There is a great deal packed into a small space on the island of Cyprus in the eastern Mediterranean. Not only does it abound with good beaches and holiday resorts, but its relatively tiny landmass is riddled with the relics of ancient history, from the beehive huts of primitive man to classical Greek and Roman ruins, and everything imaginable in-between.
The charms of Cyprus are many and varied. For a start the weather is sunny and dry for most of the year, and the encircling sea is blue, clear and enticing. There are modern luxury hotels in the coastal resort towns, historic restored city precincts to explore, tavernas and nightlife aplenty. Cyprus has remote and picturesque mountain villages and monasteries, beautiful churches, Crusader castles and fascinating museums. The local people are extremely welcoming of tourists, happy to share with them their innate love of life and camaraderie. In Cyprus it is possible to mingle with crowds, or seek isolation off the beaten track as the mood takes you, even in peak holiday season. For this reason the island is also a favoured destination for honeymooners, a reputation enhanced by the fact that legend has it that Cyprus was where Aphrodite, Greek goddess of love, rose from the sea.
It is only Cyprus’s third largest coastal city but it is possibly the most popular tourist hub. It is one of the oldest continuously inhabited cities in the world, and has plenty of historical sightseeing on offer to complement its deep-blue sea, bright sandy beaches and reliably sunny skies.
Much of its rich archaeological heritage has been preserved and is showcased in two of its main museums.
In addition to its rich history, the Larnaca region is known as a hotspot for partyingon the Mediterranean, and is home to Ayia Napa, one of the most popular resort areas in Cyprus, as well as lively villages like Protaras, Kapparis, and Paralimni.
Away from the action in the towns, the region offers miles of unspoiled wilderness to explore; the Cape Greco peninsula is a government-protected conservation area with dramatic cliffs and abundant indigenous flora and fauna.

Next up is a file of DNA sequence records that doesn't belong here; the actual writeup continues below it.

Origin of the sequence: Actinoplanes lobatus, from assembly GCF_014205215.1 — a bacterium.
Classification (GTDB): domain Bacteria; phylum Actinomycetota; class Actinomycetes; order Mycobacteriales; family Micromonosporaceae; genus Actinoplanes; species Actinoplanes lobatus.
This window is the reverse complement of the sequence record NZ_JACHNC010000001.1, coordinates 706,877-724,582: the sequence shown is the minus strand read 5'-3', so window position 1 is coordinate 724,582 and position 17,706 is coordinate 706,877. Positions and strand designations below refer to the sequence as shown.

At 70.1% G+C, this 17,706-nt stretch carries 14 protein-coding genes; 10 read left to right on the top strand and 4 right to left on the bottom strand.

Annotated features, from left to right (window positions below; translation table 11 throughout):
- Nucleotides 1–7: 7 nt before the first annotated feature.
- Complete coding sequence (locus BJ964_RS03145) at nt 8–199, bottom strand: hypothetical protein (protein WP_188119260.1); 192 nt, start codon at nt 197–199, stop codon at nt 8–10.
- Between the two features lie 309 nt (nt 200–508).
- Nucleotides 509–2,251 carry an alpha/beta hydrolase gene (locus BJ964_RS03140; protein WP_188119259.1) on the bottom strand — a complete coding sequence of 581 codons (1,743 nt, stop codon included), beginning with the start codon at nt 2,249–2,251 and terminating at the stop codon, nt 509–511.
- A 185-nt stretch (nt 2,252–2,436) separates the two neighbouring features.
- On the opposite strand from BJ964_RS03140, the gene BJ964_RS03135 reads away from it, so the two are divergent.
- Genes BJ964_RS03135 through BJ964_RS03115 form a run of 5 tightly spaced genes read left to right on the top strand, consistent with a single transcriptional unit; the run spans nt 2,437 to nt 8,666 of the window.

The city of Paphos on the southwest coast of Cyprus. Paphos has become a popular seaside resort with a large population. The Ktima section of the city is the main residential area, while Kato Paphos is the playground of holidaymakers, built around the medieval port with its numerous luxury hotels, tavernas and entertainment venues.
Most visitors to Paphos come for the stunning beaches, framed by palm trees and limestone cliffs. Aphrodite’s Rock Beach offers some of the best snorkelling in Cyprus, while Pissouri Beach is popular with waterskiers and windsurfers. Paphos Municipal Beach is conveniently located close to the centre of town, and has a long promenade with plenty of restaurants and bars nearby.
Paphos also makes a great base for exploring the unspoiled beauty of the Akamas Peninsula, the Diarizos River Valley, and the Ezouza Valley.
Today Limassol is Cyprus’ second-largest city with around 200,000 inhabitants. many people travel to Limassol to enjoy its lovely beaches, sidewalk cafés, and lively nightlife. Visitors can take an evening stroll on the seafron Akti Olympion, followed by a visit to a traditional buzukia tavern for live music. The Old Town radiates from the fishing harbour, with narrow streets lined with shops and boutiques.
The foothills of the Troodos Mountains lie north of the city and offer charming country walks that meander through friendly villages. A quick drive to the Kourion, only nine miles (15km) away, also offers historic sites such as The House of Achilles, the Altar of Apollo, and Curium Beach.
The bustling city of Nicosia (Lefkosia) in the northern interior has been the capital of Cyprus since the 12th century. It stands today as Europe’s only divided city, being split in two by the ‘Green Line’, a United Nations buffer zone that divides the government-controlled Republic of Cyprus in the south from the Turkish-occupied Northern Cyprus.
The modern city centre of Nicosia is surrounded by elegant tree-lined suburbs, but the favoured tourist sector is the Old Town, which is being extensively renovated. The Old Town is a picturesque fusion of 16th-century walls, pedestrian precincts, pavement cafes and squares, brimming with charm, character and sightseeing opportunities. There are many things to see and do in Nicosia, with a variety of museums, performance venues, cinemas, restaurants, bars and nightclubs to choose from.
While Nicosia doesn’t have the stunning Mediterranean beaches to offer visitors, it is a great base from which to explore the mountainous regions of Cyprus, which are very beautiful in their own right and offer numerous hiking trails.
When to visit
Set in the far south of the Mediterranean, Cyprus has one of the best climates in Europe. The island sees a massive 340 days of sunshine a year. Swimsuit temperatures kick in as early as April, when the mercury rises into the low 20s. Things get much hotter in the summer, 30 degrees is normal, although don’t be surprised if the thermometer creeps closer to 40 on some days. Autumn is slightly cooler, so it’s perfect for sightseeing or hiking in the Troodos Mountains. Cyprus gets most of its rain between December and March, but it’s not much, and temperatures are still pretty mild.